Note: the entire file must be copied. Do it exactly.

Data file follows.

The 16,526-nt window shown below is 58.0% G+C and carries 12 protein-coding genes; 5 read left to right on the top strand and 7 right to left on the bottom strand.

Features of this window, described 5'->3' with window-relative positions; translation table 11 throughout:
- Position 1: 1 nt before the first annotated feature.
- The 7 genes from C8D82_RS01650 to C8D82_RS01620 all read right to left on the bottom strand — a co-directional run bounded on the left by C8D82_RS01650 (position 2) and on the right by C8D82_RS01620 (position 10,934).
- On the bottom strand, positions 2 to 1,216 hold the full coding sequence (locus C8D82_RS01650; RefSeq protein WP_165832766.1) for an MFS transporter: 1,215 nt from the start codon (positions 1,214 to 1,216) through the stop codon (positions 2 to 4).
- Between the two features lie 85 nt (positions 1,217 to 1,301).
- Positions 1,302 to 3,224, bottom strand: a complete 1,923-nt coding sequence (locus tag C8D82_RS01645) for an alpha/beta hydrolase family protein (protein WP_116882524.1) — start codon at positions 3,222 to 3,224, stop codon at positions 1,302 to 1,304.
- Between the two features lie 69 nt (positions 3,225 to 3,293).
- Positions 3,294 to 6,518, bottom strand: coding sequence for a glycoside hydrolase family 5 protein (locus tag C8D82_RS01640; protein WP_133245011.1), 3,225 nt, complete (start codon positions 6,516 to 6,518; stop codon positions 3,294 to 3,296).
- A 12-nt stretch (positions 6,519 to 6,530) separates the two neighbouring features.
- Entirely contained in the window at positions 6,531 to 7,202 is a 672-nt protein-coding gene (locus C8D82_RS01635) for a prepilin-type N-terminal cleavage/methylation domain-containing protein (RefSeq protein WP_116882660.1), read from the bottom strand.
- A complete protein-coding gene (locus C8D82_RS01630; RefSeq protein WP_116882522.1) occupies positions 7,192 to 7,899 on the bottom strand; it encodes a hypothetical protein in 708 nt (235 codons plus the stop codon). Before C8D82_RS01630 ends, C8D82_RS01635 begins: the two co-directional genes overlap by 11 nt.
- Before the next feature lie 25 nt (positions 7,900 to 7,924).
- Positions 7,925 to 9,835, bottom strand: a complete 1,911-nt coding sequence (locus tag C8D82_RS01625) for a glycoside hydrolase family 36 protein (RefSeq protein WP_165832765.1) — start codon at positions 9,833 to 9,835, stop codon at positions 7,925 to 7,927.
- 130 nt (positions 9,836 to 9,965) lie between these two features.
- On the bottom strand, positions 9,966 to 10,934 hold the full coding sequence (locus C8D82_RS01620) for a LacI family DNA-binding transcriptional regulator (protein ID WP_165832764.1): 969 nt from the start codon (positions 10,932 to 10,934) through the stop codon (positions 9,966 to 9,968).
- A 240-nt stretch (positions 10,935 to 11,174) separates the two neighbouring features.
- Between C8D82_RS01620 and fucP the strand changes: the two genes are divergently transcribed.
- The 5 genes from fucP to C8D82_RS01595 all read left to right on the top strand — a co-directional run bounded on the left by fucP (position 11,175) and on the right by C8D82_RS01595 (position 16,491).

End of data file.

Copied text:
The 16,526-nt window shown below is 58.0% G+C and carries 12 protein-coding genes; 5 read left to right on the top strand and 7 right to left on the bottom strand.

Features of this window, described 5'->3' with window-relative positions; translation table 11 throughout:
- Position 1: 1 nt before the first annotated feature.
- The 7 genes from C8D82_RS01650 to C8D82_RS01620 all read right to left on the bottom strand — a co-directional run bounded on the left by C8D82_RS01650 (position 2) and on the right by C8D82_RS01620 (position 10,934).
- On the bottom strand, positions 2 to 1,216 hold the full coding sequence (locus C8D82_RS01650; RefSeq protein WP_165832766.1) for an MFS transporter: 1,215 nt from the start codon (positions 1,214 to 1,216) through the stop codon (positions 2 to 4).
- Between the two features lie 85 nt (positions 1,217 to 1,301).
- Positions 1,302 to 3,224, bottom strand: a complete 1,923-nt coding sequence (locus tag C8D82_RS01645) for an alpha/beta hydrolase family protein (protein WP_116882524.1) — start codon at positions 3,222 to 3,224, stop codon at positions 1,302 to 1,304.
- Between the two features lie 69 nt (positions 3,225 to 3,293).
- Positions 3,294 to 6,518, bottom strand: coding sequence for a glycoside hydrolase family 5 protein (locus tag C8D82_RS01640; protein WP_133245011.1), 3,225 nt, complete (start codon positions 6,516 to 6,518; stop codon positions 3,294 to 3,296).
- A 12-nt stretch (positions 6,519 to 6,530) separates the two neighbouring features.
- Entirely contained in the window at positions 6,531 to 7,202 is a 672-nt protein-coding gene (locus C8D82_RS01635) for a prepilin-type N-terminal cleavage/methylation domain-containing protein (RefSeq protein WP_116882660.1), read from the bottom strand.
- A complete protein-coding gene (locus C8D82_RS01630; RefSeq protein WP_116882522.1) occupies positions 7,192 to 7,899 on the bottom strand; it encodes a hypothetical protein in 708 nt (235 codons plus the stop codon). Before C8D82_RS01630 ends, C8D82_RS01635 begins: the two co-directional genes overlap by 11 nt.
- Before the next feature lie 25 nt (positions 7,900 to 7,924).
- Positions 7,925 to 9,835, bottom strand: a complete 1,911-nt coding sequence (locus tag C8D82_RS01625) for a glycoside hydrolase family 36 protein (RefSeq protein WP_165832765.1) — start codon at positions 9,833 to 9,835, stop codon at positions 7,925 to 7,927.
- 130 nt (positions 9,836 to 9,965) lie between these two features.
- On the bottom strand, positions 9,966 to 10,934 hold the full coding sequence (locus C8D82_RS01620) for a LacI family DNA-binding transcriptional regulator (protein ID WP_165832764.1): 969 nt from the start codon (positions 10,932 to 10,934) through the stop codon (positions 9,966 to 9,968).
- A 240-nt stretch (positions 10,935 to 11,174) separates the two neighbouring features.
- Between C8D82_RS01620 and fucP the strand changes: the two genes are divergently transcribed.
- The 5 genes from fucP to C8D82_RS01595 all read left to right on the top strand — a co-directional run bounded on the left by fucP (position 11,175) and on the right by C8D82_RS01595 (position 16,491).